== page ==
CIrculation systems over China


The Earth\'s atmosphere is in continuous motion: movement which is attempting to balance the constant differences in pressure and temperature between different parts of the globe. It is this motion which carries water from the ocean to the continents to provide precipitation and moves heat energy from the tropical regions toward the poles, warming the high latitudes. It is this circulation which plays a basic part in maintaining a steady state in the atmosphere and generating the climatic zones which characterise different parts of the earth.
China, from its latitudinal location, mostly belongs to the mid-latitudes, with a small part to the low latitudes. It is located at south of Siberia and the north of the tropical Pacific. At this distinctive location, the country is affected by the alternate seasonal expansion and contraction of the polar continental highs and tropical maritime air masses, along with the seasonal shifts of the overhead sun. These changes in the pressure systems over Asia generate the unique Asian monsoon circulation which prevails over China throughout the year.

Surface Pressure Field and Winds:
For any fluid to initiate movements, pressure gradient must exists. Therefore, for a close understanding of the circulation system that operates over China, we should start from discussing the seasonal pressure distribution at sea-level over the Asia-Pacific region, which is the driving force for the air movements in China. Most clearly to be seen, the largest difference in the atmospheric pressure occurs between winter and summer, whereby January and July can be considered as representative months.
In January, a typical cold anticyclone with central pressure above 1,040 hectopascals (hPa) developed over mid-Siberia and Mongolia (Mongolian High); while a strongly established cyclone over the north-western Pacific Ocean (Aleutian Low). Since both pressure systems practically lie in the same latitude of 50° to 55°N, a steep pressure gradient occurs which produces strong and persistent north-westerlies over Northeast China.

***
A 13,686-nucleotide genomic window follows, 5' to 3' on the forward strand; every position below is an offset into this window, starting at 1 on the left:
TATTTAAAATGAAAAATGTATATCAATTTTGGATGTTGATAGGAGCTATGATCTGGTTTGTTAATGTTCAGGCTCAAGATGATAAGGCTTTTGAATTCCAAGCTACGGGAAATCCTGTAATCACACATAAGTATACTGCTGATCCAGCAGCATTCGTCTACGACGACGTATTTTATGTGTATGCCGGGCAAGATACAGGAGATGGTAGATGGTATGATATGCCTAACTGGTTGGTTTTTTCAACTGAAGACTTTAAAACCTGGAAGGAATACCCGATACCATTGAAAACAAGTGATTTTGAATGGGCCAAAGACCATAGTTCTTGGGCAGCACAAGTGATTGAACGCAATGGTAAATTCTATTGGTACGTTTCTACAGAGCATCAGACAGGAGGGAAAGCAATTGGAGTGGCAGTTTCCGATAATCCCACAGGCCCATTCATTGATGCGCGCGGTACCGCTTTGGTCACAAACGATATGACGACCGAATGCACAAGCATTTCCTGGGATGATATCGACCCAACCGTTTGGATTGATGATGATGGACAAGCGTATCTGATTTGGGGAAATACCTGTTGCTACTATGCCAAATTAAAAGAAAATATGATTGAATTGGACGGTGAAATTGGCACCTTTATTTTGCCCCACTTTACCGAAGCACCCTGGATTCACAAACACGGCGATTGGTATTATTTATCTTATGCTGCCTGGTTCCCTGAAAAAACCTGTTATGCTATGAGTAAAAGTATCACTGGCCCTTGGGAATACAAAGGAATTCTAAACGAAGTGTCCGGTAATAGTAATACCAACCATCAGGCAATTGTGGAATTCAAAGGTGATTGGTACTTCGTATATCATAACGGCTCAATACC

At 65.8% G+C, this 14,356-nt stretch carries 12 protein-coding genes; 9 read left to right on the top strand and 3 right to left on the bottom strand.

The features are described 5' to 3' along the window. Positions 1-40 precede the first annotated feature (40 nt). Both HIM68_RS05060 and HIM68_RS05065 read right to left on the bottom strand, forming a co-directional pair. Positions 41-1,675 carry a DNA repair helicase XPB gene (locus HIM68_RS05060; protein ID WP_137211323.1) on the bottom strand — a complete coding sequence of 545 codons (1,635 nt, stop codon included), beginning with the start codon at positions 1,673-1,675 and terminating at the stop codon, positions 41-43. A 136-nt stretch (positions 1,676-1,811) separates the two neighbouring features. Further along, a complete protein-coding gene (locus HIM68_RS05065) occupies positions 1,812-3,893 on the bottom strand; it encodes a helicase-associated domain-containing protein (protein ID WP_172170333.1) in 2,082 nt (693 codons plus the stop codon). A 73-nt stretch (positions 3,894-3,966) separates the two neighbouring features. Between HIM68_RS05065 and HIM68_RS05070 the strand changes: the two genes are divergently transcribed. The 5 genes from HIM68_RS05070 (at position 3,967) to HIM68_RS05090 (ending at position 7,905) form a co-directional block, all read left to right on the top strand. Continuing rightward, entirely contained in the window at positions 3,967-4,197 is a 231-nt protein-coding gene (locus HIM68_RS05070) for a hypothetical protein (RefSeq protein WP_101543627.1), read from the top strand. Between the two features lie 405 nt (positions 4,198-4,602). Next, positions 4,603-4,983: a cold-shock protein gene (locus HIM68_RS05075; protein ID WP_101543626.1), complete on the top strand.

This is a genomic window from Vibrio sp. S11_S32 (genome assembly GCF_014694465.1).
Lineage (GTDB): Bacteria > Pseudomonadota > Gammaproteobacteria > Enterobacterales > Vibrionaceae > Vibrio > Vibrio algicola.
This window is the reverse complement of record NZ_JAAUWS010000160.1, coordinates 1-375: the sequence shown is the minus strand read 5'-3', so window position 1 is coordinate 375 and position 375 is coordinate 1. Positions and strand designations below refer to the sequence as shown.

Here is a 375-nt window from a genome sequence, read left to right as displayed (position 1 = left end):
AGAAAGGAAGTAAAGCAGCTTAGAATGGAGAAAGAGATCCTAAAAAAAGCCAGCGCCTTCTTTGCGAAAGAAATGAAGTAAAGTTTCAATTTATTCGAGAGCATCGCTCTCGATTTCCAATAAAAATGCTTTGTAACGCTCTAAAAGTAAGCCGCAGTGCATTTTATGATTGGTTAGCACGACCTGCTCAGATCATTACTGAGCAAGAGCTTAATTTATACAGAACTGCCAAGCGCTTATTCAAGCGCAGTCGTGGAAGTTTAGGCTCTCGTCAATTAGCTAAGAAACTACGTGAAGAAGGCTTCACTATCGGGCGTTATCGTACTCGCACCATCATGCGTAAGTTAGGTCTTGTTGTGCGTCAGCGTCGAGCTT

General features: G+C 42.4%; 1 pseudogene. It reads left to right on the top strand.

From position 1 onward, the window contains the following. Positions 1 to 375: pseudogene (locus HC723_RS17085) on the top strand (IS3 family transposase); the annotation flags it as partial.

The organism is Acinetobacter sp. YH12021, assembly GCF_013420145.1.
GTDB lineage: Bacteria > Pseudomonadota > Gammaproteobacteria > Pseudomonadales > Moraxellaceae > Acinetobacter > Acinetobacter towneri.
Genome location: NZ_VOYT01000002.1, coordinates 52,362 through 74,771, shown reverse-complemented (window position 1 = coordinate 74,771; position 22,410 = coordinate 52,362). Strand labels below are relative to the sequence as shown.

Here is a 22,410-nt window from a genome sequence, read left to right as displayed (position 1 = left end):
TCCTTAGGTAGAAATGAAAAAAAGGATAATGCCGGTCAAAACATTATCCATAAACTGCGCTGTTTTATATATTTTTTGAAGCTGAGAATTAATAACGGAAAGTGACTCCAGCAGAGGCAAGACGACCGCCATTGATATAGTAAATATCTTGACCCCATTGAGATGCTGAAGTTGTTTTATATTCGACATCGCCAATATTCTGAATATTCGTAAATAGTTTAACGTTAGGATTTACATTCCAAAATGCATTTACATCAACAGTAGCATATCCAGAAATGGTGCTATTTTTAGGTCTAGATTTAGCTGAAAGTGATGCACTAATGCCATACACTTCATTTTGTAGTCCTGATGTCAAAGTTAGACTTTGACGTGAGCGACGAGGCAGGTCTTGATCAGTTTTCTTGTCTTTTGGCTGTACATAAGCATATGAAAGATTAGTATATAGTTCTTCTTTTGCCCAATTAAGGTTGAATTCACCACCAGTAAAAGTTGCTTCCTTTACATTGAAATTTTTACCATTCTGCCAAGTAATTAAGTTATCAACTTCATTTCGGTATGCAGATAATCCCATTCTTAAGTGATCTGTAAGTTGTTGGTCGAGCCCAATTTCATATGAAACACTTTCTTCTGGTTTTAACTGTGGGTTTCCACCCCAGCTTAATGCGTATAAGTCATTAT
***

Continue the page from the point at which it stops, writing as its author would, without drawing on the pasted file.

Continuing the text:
A third pressure system which affects China, although limited only to south-eastern China, is the equatorial Low over Australia and New Guinea. The vast territory of East China lies in the middle of the path along which the Mongolian cold air tries to rush southward into the Equatorial Low. Northerly and north-easterly flows prevail over the eastern half of China.
As a typical feature, the Mongolian High is only a rather shallow pressure system. It disappears at the 500-hPa level. West China which has a higher elevation, therefore feels little of its influence; Yunnan highlands are even predominated by south-westerlies during most of the winter.
The pressure pattern at sea-level during summer differs completely from winter conditions. In July, a strong cyclone is located over the north-western Indian-Pakistan subcontinent, with central pressure below 1,000 hPa. Although it covers an extensive area that the circulation around it affects almost all of the continental Asia, the pressure field shows a relatively weak gradient so that for China only a moderate variation of pressure is experienced.
An extensive subtropical high with pressures exceeding 1,025 hPa is situated in the western North Pacific to the east of the China coast. Because of these two intense pressure systems, the surface wind distribution over China in the summer season is characterised by southerlies in the eastern parts and easterlies over the Northwest.
In contrast with the Mongolian High in winter, the heat low in July is quite thick. In 500-hPa level, the low pressure cell still exists, which is about the highest level it could attain. Even the surface winds over the Tibet Plateau in West China are governed by the heat low during the summer season.
During winter as a whole, January experiences the strongest anticyclonic pressure field; whereas in summer, the circulation over China is predominated by the heat low centred at the Indian-Pakistan region. Long term records indicates that the period from June to September comprises the summer pattern, typified by July. The period from October to May comprises the winter circulation pattern, typified by January. (Zhang, 1992)

We can conclude that the prevailing winds over most parts of China are from north, north-west and north-east in winter, whilst in summer, they follow a persistent southern direction which varies from south-westerlies to south-easterlies. This marked seasonal variation in wind direction (over 120°) is often defined as \'monsoon\', which results from the seasonal variation of the thermal